Wednesday, November 11, 2015

We've had some time to
cope with the downfall of Seattle's famous Pike Place Gum Wall.
For the first
time in 20 years, the wall got a much-needed cleaning, marking the end of one
of the city's quirkiest attractions.
Locals had a lot to say about the
event—both good and bad.
On the pro side, the rats that were previously
attracted to the sticky sweet will have to find a new home.
Con: the wall was
a true attraction drawing new visitors to the Pike Place Market. The
Guardian did some digging into the actual washing process.
The dirty job is
done by a steam washer that heats up to 280 degrees and "delaminates" the gum
from the wall. Luckily, they took some footage so the rest of us can see how
its done.
In true tourist attraction homage, people gathered to document the
cleansing and share their thoughts.
One local—Emily Crawford of Pike Place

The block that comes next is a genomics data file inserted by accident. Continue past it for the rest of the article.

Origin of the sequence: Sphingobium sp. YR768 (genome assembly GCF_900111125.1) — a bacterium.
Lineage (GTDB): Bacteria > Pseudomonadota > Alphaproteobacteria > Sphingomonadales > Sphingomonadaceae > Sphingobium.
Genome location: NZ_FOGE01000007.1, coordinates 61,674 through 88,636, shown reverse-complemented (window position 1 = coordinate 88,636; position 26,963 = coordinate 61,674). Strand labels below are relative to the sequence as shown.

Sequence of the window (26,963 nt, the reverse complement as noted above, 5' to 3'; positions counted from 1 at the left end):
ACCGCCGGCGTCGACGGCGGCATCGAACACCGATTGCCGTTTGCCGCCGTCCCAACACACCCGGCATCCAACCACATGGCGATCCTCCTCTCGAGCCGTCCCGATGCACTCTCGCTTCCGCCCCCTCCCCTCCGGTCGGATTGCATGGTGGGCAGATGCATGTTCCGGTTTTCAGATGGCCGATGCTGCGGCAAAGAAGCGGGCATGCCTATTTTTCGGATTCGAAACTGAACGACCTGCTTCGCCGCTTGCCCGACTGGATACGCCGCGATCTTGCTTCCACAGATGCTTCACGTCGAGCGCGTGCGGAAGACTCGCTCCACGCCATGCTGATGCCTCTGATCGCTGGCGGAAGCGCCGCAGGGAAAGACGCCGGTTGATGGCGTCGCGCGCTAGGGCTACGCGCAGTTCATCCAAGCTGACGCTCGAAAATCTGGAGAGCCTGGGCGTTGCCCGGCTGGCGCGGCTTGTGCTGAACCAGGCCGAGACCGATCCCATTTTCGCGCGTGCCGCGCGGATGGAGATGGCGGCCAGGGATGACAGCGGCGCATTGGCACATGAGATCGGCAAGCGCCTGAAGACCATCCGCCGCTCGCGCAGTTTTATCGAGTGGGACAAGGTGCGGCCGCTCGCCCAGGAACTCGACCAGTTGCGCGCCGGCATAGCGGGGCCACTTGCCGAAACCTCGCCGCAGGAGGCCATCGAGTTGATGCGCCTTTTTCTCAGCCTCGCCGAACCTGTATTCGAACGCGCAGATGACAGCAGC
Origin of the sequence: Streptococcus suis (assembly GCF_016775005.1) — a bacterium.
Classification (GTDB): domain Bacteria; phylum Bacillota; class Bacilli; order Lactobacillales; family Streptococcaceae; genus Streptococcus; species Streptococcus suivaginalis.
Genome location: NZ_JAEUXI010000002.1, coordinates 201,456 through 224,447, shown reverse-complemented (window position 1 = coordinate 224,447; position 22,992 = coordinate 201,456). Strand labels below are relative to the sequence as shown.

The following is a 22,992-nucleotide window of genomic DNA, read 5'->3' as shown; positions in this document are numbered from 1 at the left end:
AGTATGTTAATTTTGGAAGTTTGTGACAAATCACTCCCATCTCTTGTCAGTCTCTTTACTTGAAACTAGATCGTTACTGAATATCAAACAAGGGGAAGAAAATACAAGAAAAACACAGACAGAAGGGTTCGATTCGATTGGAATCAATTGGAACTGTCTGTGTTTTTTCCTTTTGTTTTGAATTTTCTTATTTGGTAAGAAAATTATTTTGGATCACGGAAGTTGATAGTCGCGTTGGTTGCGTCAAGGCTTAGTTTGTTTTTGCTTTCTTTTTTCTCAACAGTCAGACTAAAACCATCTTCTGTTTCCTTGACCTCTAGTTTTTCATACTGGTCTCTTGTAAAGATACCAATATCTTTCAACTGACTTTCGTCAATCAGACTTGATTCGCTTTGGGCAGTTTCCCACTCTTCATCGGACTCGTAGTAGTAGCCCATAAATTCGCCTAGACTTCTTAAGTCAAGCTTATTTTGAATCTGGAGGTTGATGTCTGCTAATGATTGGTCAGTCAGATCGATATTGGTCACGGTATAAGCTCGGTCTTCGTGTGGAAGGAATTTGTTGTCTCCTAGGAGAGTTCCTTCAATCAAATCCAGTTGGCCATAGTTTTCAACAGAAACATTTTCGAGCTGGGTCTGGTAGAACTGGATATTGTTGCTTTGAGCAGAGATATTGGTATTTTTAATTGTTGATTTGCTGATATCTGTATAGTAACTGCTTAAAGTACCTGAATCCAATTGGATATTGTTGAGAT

Market—even shared a bit of math with the masses: "I think there's probably
at least one million pieces of gum on the wall.
I did a rough calculation this
morning: If each piece of gum weighs a gram, then that equals about 2,200 lbs
of gum, give or take." Yikes.
Check out the footage below: Erika Owen
is the Audience Engagement Editor at Travel + Leisure. Follow her on Twitter
and Instagram at @erikaraeowen.
For the first time in 20 years, the Pike Place Gum Wall in
Seattle is getting cleaned up.
Watch the video here.

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